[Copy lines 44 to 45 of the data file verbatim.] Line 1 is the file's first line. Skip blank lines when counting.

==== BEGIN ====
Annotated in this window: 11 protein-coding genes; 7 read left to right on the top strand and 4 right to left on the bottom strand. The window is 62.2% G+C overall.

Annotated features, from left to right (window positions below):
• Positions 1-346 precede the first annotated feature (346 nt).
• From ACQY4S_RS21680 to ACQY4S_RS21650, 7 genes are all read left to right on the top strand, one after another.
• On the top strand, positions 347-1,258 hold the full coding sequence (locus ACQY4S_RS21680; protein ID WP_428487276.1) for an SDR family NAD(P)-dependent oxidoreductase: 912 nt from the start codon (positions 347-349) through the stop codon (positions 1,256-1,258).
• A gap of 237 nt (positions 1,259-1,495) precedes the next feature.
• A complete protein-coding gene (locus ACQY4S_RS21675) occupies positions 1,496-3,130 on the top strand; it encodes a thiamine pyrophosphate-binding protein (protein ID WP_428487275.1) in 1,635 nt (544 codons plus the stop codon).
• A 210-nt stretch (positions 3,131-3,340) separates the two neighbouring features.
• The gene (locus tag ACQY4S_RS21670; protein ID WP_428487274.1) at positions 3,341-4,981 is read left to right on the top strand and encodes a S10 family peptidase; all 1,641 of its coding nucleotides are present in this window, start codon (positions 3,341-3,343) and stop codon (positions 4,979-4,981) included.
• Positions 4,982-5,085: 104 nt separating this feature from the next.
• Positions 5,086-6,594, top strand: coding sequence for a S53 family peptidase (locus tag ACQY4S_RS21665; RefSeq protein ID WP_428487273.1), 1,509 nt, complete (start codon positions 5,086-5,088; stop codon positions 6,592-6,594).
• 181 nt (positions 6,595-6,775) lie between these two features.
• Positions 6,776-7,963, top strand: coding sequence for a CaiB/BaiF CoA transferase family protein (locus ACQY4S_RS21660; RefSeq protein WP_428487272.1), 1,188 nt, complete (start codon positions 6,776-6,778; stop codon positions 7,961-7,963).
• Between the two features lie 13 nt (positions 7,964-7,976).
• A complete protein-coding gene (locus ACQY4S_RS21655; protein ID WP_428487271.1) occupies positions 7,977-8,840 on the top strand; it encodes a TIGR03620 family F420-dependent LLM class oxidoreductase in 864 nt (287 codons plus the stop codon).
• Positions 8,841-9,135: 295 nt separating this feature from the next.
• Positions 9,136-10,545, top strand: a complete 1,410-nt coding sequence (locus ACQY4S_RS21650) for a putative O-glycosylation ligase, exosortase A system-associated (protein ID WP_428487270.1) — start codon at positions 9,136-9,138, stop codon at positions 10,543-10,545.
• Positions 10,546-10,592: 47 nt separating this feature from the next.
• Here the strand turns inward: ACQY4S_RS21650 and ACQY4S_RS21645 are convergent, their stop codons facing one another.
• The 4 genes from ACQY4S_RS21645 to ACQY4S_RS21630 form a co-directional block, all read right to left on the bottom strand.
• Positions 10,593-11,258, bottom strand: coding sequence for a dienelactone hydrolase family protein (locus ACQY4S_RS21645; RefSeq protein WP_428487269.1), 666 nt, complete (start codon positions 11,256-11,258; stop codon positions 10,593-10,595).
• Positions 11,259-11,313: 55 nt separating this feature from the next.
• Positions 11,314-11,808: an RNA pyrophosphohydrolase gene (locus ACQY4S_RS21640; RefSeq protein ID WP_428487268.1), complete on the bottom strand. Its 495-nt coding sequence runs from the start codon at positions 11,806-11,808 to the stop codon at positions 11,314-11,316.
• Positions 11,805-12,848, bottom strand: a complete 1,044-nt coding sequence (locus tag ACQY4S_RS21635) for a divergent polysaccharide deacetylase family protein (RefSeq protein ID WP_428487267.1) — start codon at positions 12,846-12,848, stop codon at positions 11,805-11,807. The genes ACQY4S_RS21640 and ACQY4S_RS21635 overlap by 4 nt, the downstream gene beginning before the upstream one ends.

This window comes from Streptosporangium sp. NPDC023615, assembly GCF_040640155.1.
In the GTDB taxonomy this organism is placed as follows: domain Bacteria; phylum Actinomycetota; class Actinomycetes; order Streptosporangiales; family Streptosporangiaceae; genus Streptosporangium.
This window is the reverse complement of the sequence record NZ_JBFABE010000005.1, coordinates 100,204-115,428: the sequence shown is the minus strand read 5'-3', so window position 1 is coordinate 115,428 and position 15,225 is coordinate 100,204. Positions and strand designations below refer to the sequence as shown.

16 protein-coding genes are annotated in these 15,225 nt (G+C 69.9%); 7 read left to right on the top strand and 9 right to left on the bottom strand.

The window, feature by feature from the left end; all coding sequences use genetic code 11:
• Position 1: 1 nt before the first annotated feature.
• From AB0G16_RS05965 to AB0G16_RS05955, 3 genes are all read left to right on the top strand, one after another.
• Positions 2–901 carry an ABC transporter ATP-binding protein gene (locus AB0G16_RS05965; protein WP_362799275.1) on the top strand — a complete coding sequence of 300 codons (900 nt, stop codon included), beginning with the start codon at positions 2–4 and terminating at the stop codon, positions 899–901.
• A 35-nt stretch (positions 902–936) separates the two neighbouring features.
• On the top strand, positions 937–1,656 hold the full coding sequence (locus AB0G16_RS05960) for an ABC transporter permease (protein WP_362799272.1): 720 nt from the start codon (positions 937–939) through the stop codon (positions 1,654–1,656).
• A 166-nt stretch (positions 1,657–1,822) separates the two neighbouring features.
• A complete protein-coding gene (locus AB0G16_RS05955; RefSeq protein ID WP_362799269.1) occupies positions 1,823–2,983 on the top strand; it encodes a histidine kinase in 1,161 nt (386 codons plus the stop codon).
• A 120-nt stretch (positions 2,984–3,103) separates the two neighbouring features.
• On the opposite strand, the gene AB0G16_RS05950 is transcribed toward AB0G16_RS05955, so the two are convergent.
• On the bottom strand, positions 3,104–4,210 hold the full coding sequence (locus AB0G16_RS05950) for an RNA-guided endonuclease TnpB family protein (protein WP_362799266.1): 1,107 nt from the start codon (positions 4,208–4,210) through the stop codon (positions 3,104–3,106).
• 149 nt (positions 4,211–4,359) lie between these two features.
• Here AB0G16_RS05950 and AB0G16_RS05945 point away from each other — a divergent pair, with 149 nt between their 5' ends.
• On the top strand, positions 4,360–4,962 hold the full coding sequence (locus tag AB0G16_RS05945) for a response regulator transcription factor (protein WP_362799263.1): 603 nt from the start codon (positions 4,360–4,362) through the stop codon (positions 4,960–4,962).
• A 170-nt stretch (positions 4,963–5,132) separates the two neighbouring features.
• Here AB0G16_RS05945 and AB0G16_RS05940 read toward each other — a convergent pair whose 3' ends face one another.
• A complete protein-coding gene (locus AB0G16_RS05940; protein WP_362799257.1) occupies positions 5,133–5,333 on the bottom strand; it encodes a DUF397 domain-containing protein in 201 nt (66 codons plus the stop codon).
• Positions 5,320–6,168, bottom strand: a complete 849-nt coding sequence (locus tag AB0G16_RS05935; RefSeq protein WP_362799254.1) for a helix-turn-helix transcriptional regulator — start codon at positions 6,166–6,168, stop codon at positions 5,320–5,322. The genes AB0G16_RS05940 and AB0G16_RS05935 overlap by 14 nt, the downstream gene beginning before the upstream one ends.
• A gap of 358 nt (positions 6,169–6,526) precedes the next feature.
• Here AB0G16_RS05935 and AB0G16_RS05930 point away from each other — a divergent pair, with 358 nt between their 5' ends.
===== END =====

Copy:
• Here AB0G16_RS05945 and AB0G16_RS05940 read toward each other — a convergent pair whose 3' ends face one another.
• A complete protein-coding gene (locus AB0G16_RS05940; protein WP_362799257.1) occupies positions 5,133–5,333 on the bottom strand; it encodes a DUF397 domain-containing protein in 201 nt (66 codons plus the stop codon).